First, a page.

For Young People

Self Managed Learning was developed in a number of educational and organisational contexts from 1978 but, up until 1999, the focus had been on work with adults. Over this first period of 20+ years, the approach was validated using the most rigorous research evidence on how adults can best learn and on extensive evaluations of academic and organisational programmes.

Since 2001 we have been able to show that SML, by providing genuine personalised learning, is also superior to other approaches for children and young people. A simple distinction between what we are doing and what schools do could be captured in the following two sentences:

Schools teach children subjects in order for them to pass tests.

Whereas

in Self Managed Learning we assist young people to learn in order for them to lead a good life.

In assisting students with their learning we have no classrooms, no imposed curriculum, no imposed lessons, no imposed teaching. Students are able to learn in ways which suit them and which fit with the kind of direction they want to take in their lives.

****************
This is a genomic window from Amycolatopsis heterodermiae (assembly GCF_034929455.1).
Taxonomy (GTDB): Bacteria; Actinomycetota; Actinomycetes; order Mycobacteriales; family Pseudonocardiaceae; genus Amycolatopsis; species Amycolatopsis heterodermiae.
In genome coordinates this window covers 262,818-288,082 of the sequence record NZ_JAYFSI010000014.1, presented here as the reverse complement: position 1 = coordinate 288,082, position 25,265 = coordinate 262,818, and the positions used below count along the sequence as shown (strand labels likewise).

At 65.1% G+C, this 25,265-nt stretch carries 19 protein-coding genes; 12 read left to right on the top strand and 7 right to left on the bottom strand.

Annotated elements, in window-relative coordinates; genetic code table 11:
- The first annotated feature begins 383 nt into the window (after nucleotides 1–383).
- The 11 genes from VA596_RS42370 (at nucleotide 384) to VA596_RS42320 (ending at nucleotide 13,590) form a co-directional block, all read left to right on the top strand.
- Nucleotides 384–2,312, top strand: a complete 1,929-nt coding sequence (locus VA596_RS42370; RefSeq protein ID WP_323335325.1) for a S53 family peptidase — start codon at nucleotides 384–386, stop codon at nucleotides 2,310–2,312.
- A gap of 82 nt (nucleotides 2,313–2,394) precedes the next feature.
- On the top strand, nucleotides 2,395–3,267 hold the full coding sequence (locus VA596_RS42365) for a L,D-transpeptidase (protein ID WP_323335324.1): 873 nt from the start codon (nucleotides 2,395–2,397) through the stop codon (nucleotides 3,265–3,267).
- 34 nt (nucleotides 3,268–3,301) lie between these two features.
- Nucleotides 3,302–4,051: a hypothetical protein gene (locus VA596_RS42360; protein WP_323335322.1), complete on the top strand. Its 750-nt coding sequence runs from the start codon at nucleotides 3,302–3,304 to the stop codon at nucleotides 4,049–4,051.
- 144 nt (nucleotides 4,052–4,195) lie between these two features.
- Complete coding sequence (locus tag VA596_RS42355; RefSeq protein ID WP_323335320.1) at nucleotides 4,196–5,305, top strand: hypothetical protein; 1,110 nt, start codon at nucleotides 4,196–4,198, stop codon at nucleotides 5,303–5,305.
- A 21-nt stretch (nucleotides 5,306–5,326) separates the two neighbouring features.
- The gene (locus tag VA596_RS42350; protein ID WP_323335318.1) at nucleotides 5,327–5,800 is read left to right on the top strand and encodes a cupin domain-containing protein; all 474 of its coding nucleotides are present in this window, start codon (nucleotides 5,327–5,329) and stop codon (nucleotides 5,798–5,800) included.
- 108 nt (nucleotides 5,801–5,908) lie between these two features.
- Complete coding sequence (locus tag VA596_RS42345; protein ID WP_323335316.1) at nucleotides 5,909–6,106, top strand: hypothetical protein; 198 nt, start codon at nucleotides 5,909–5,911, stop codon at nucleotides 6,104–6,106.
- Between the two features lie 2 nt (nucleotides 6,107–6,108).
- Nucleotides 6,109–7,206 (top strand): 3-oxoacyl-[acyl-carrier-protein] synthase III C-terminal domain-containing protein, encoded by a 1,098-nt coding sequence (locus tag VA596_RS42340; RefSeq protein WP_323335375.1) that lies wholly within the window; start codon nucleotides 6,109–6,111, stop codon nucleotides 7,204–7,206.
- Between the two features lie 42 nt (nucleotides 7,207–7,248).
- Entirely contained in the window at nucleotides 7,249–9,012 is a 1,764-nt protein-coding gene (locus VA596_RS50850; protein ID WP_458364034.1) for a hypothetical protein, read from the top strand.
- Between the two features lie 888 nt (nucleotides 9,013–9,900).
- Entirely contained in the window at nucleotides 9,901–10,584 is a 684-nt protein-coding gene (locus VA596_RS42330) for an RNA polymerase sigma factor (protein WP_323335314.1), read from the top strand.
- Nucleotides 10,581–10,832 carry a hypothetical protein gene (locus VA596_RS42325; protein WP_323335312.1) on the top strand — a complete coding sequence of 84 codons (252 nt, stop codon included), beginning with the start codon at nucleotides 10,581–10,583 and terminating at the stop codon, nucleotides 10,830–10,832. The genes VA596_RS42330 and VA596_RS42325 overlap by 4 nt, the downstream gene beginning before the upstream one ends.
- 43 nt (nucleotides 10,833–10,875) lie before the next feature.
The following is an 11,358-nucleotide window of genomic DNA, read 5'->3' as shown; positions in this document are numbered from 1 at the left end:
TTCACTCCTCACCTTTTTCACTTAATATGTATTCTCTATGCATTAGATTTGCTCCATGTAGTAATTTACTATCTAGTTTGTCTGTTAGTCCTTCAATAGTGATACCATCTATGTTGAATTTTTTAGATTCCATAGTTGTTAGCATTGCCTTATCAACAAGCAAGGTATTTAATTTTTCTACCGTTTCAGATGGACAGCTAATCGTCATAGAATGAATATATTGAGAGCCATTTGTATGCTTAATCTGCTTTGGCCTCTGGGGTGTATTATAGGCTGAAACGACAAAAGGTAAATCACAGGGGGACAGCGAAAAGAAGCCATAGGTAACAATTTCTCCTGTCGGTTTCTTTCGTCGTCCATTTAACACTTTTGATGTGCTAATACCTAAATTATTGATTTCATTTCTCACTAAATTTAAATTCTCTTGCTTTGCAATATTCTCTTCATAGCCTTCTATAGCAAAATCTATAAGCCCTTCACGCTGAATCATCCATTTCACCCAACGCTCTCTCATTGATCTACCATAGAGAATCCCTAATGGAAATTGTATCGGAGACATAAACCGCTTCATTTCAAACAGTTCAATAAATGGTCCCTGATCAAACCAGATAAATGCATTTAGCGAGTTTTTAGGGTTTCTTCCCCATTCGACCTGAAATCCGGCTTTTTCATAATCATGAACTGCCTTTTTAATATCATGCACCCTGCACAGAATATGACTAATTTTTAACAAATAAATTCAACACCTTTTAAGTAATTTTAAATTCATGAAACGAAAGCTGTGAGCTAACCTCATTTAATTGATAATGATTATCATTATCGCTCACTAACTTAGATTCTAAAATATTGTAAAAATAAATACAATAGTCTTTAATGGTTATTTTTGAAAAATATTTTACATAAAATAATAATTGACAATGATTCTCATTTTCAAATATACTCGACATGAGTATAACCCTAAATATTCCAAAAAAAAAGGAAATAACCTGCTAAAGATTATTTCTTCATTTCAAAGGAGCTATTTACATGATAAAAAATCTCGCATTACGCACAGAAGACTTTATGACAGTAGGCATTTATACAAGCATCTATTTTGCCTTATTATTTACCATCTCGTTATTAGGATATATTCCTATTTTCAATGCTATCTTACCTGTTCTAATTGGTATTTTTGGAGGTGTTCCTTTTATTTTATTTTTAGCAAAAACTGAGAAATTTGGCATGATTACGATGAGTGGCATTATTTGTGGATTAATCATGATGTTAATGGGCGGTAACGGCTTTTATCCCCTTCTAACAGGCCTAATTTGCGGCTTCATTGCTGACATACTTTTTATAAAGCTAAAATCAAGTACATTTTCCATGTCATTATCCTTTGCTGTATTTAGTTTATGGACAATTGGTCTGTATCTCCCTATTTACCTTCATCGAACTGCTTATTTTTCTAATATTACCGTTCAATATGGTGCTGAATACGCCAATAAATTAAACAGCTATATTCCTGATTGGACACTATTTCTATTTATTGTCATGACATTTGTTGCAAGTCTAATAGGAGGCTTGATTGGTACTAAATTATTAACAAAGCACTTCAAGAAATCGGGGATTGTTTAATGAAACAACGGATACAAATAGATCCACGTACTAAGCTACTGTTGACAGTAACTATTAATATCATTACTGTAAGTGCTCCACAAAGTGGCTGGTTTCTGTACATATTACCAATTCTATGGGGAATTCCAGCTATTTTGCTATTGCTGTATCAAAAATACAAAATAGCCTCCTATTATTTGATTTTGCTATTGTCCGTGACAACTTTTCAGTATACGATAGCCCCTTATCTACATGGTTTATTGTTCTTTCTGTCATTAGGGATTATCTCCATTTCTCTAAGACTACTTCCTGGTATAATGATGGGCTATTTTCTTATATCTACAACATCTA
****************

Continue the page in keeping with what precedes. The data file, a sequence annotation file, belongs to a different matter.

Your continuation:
Surveys of employers always produce the same results – school leavers are not good enough at working in modern conditions that demand team work, self discipline, creativity and innovation. The individualistic orientation of schooling discourages these very qualities. In school, if you help others in exams or with projects, it’s called cheating and you get punished for it. Yet ‘cheating’ is essential in work – meaning, helping others with their tasks.

Education needs to assist young people to learn how to get on with each other as well as learning new skills and, most importantly, how to learn for the future. In an unpredictable world the ability to learn well is the cornerstone of a fulfilling and happy life. Not just at work but in our families and communities.

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